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Provo • Mormons, says University of Utah President Michael Young, ought to be "among the most passionate civil libertarians in the world" to preserve religious freedoms.

"We all ought to be members of the ACLU," Young said Monday in a question-and-answer session after addressing the LDS International Society at Brigham Young University during a conference on the erosion of religious liberties.

The U. president, a special adviser to leaders of the Utah-based Church of Jesus Christ of Latter-day Saints on religious-liberty issues, served from 1998 to 2005 on the U.S. Commission on International Religious Freedom, including two stints as chairman.

In his keynote address, Young, a Latter-day Saint and a descendant of Utah colonizer Brigham Young, detailed what he sees as attacks on religious freedoms and called for individual LDS Church members to pay attention. Often, he noted, it's zoning boards or city councils that make decisions that impinge on religious liberties.

"Our capacity to stem the tide, to raise the alarm and do what we need to do for our church, but also for people everywhere, is important," Young told a crowd of about 200 conference-goers.

Karen McCreary, executive director of the American Civil Liberties Union of Utah, was surprised and delighted by Young's comments that Mormons should join the ACLU.

"I really welcome it," said McCreary, who noted that the Utah chapter was founded by Latter-day Saints. "It's wonderful to see that the health of my liberties are connected to the health of yours, whether you are LDS, or Jew or Muslim or nothing in this state. It's great to have a conversation."

She noted that the ACLU in 2009 staged a series of public dialogues about religious liberties and gay rights after the LDS Church played a leading role in passage of California's Proposition 8 ban on same-sex marriage.

Public forums also took place after the ACLU sued over free-speech restrictions the LDS Church placed on the faith's Main Street Plaza in downtown Salt Lake City.

Because the ACLU takes on government when it appears to endorse one religion over others — such as when a city allows placement of a Christian cross on public property — it sometimes is perceived as anti-religion, McCreary said.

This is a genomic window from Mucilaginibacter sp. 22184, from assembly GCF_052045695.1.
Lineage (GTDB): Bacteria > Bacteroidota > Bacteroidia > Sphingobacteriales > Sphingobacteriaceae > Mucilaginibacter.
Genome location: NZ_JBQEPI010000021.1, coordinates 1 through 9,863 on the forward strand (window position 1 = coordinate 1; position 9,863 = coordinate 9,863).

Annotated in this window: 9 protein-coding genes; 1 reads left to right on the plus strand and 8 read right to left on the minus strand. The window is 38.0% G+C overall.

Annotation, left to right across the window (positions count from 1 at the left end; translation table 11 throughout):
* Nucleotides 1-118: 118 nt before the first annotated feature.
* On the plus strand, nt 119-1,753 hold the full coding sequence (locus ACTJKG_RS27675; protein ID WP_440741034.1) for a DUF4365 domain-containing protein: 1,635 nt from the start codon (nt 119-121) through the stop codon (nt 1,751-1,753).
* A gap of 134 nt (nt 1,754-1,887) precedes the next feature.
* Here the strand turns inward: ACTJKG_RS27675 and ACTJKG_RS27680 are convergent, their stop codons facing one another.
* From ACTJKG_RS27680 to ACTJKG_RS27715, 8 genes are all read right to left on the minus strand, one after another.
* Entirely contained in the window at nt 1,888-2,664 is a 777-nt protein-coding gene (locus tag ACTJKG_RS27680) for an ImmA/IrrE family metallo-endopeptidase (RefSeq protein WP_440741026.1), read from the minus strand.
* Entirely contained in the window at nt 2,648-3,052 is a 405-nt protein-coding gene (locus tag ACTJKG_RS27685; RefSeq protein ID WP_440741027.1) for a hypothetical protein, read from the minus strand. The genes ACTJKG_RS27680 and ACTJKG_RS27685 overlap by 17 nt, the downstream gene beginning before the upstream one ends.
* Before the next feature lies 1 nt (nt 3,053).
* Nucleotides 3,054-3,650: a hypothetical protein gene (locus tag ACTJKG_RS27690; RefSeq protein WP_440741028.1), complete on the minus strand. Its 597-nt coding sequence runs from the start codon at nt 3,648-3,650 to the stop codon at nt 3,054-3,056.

But that's not the case, she added, noting that the ACLU in other states has represented Mormons who don't want to be forced to pray in a particular way at school, or who want to retain their scholarships while serving missions.

The Utah chapter of the ACLU has Mormon members, but McCreary said it's not something the chapter tracks.

In his comments Monday, Young did not discuss the areas in which the LDS Church and ACLU likely would differ — including some gay rights initiatives — but he stressed the importance of Mormons forming alliances with other faith-based groups and civil-liberties organizations.

"I'm always struck," he said, "by the extent to which freedom of religion is so profoundly connected to other civil liberties."

As Mormons find allies among civil libertarians, Young said, "we would need to carry our half of the burden, which means we need to be better champions of civil rights more broadly and human rights more broadly."

"We need to do this very much for the right reasons," he added, "not just to save the world for Mormon missionaries, as laudable and important as that is."

Other conference highlights

The erosion of religious liberties, a topic mentioned frequently by LDS general authorities in recent years, was the topic of Monday's 22nd annual conference of the LDS International Society.

Among the highlights:

• Although a minority of countries have restrictions on religious freedoms, they hold 70 percent of the world's population, said John Graz, secretary-general of the International Religious Liberty Association.

• The IRLA, Graz said, has identified the religious groups most likely to be "scapegoated" for problems in the coming years as Christians in the Middle East and Asia; Muslims in the United States; and religious minorities and evangelical Christians everywhere.

• Hannah Clayson Smith, a BYU law graduate and senior counsel for The Becket Fund for Religious Liberty, identified two trends to watch: the battle over the right of religions or religious people to be exempt from discrimination laws and the right of conscience for health care providers.

• She said the U.S. Supreme Court has agreed to hear what will be a "landmark" case concerning a religious group's right to hire or fire ministers. She said the Michigan case involves a Lutheran school, which fired a teacher who was also a minister.